Carnegie Mellon University
April 29, 2016

Paws to Relax: Therapy Dogs Help Students Manage Stress

Paws to Relax: Therapy Dogs Help Students Manage Stress

Angela Ng cozies up with one of the therapy dogs in the Mindfulness RoomAngela Ng cozies up with one of the therapy dogs in the Mindfulness Room

If you’re like most students, suffering the stress of work and a full course load, you’re probably familiar with the Mindfulness Room.

Located on the first floor of West Wing, this space offers a homework and technology free relaxation zone, complete with bean bags, yoga mats, potted plants, and a water fall. But if you visit the mindfulness room on a Wednesday night this semester, you might be surprised to find the bright eyes and happy tails of four visiting therapy dogs.

CEE senior and mindfulness room founder Angela Ng has introduced yet another initiative to help students manage stress: Paws to Relax. By partnering with Animal Friends, Ng has arranged for therapy dogs to visit the mindfulness room once a week in the evening.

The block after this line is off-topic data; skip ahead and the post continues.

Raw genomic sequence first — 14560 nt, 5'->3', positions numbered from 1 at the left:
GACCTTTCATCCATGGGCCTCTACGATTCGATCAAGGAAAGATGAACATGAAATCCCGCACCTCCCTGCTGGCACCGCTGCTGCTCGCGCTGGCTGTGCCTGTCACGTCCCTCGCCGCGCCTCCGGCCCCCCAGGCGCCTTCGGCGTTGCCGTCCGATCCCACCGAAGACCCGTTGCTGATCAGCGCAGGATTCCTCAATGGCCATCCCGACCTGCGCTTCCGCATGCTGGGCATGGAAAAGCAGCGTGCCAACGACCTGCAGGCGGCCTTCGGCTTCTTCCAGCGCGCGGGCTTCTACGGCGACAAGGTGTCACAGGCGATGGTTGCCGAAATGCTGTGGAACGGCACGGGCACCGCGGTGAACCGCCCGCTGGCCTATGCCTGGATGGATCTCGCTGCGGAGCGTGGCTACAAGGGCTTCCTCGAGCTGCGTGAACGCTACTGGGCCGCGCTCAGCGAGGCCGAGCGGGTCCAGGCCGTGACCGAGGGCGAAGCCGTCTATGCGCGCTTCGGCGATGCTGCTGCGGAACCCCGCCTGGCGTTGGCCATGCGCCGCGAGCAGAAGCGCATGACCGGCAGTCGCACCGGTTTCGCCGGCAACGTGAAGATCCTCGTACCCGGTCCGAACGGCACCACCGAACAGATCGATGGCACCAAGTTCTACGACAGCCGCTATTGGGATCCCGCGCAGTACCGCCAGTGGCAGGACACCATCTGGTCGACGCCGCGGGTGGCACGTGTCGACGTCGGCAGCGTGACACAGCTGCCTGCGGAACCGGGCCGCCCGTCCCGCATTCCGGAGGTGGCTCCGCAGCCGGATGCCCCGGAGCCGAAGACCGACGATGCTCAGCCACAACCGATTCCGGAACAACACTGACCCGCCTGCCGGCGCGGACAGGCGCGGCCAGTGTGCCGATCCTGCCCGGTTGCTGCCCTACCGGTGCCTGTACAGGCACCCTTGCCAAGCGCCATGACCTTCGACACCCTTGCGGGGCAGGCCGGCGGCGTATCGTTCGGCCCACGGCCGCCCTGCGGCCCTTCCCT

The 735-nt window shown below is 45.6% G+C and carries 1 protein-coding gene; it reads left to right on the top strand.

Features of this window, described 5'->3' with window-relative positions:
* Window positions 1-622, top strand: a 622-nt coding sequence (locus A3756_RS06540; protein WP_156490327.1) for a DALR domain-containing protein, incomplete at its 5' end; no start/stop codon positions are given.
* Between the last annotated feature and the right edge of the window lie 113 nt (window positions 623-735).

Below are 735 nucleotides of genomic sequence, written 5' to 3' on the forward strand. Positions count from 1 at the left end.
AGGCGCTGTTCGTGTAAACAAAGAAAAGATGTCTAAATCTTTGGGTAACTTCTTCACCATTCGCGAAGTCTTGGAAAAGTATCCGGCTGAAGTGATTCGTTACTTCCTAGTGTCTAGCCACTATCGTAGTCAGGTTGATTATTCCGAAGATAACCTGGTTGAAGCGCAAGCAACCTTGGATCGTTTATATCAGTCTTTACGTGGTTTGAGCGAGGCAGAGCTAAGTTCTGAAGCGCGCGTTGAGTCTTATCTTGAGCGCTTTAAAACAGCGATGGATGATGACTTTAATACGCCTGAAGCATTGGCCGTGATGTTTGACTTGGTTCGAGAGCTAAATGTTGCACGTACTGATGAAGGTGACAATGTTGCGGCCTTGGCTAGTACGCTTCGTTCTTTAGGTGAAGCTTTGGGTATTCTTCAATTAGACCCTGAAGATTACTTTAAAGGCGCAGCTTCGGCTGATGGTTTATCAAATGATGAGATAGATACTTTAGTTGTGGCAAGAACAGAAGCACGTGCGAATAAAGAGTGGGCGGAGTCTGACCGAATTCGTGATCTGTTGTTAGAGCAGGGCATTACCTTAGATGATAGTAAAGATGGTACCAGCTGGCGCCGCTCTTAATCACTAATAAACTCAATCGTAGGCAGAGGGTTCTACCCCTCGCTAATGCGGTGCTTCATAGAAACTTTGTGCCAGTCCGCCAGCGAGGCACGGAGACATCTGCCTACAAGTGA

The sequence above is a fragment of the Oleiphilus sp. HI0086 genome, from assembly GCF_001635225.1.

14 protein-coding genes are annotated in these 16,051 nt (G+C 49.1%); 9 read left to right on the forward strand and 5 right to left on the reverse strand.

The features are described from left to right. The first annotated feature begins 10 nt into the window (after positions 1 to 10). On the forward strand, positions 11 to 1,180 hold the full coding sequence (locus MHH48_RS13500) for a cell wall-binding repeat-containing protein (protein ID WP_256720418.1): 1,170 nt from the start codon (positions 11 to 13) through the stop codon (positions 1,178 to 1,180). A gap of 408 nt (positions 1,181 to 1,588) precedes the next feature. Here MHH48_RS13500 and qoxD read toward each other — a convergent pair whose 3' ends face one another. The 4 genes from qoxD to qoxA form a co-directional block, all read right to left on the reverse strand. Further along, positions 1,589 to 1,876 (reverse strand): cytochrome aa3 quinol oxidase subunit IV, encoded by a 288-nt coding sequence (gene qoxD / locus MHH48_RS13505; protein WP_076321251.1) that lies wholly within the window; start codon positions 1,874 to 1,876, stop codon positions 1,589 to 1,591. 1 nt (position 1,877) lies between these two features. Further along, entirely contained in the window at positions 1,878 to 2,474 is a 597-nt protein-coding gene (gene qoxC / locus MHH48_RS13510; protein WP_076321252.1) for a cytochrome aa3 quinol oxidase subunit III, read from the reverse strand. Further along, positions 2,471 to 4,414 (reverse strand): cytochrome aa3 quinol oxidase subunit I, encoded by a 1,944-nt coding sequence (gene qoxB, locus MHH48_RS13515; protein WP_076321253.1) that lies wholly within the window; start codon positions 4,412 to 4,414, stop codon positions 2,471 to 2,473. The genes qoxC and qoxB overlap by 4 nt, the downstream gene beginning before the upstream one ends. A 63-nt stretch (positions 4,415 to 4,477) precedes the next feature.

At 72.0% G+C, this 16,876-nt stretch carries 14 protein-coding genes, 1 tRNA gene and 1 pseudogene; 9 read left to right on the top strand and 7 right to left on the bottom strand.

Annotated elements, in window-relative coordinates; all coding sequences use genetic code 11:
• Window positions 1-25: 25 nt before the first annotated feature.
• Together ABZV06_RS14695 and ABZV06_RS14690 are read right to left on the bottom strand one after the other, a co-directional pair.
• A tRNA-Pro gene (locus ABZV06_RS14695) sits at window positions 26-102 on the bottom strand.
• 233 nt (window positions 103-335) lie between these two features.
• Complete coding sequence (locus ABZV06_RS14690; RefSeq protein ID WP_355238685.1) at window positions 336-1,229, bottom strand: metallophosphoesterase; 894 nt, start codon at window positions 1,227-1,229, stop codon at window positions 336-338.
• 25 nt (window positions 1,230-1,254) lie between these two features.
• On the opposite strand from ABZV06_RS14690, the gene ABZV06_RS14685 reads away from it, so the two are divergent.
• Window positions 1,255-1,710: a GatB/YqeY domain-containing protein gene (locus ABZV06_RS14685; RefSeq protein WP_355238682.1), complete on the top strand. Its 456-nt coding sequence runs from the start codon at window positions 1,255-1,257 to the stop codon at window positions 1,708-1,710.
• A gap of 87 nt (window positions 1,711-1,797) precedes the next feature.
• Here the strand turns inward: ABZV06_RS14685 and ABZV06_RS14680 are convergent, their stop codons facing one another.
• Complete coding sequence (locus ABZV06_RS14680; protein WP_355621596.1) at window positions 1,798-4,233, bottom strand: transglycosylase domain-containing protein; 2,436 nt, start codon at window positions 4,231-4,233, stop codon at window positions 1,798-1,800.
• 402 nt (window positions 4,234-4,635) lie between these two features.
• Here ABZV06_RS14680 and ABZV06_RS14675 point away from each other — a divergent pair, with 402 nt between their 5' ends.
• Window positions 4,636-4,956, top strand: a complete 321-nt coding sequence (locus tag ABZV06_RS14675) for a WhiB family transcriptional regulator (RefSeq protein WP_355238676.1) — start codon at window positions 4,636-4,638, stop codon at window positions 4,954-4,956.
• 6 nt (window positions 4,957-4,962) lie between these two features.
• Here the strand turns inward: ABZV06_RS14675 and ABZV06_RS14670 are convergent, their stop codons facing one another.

“Spending time with a dog releases oxytocin,” Ng says. “It lowers your stress level. It helps with cortisol. It’s kind of like a trap, because people don’t realize how much it helps their stress levels just to pet a dog.”

As a recipient of Carnegie Mellon’s highly selective Fifth Year Scholarship, Ng will continue developing Paws to Relax for the next year as her fifth year scholar project.

“One of the biggest parts of this scholar program is having a contingency, because it’s not just supposed to be an extra year. It has to be a valuable project with a sustainable continuation plan,” she says.

Moving forward, Ng plans to make therapy dogs available on campus more often than an hour a week. She has researched animal therapy programs at many universities, such as Harvard and MIT, and is considering several different approaches to bringing dogs on campus full time. Resident dogs could be available at the library or counseling center, or faculty members could even certify their own pets for therapy.

Regardless of how the program develops at CMU, Ng believes the therapy animals will be instrumental in helping students manage stress.

“There are plenty of ways you can de-stress the students without the stigma of seeing a therapist,” Ng says. “A lot of people don’t want to address their mental health, but a lot of people want to play with dogs.”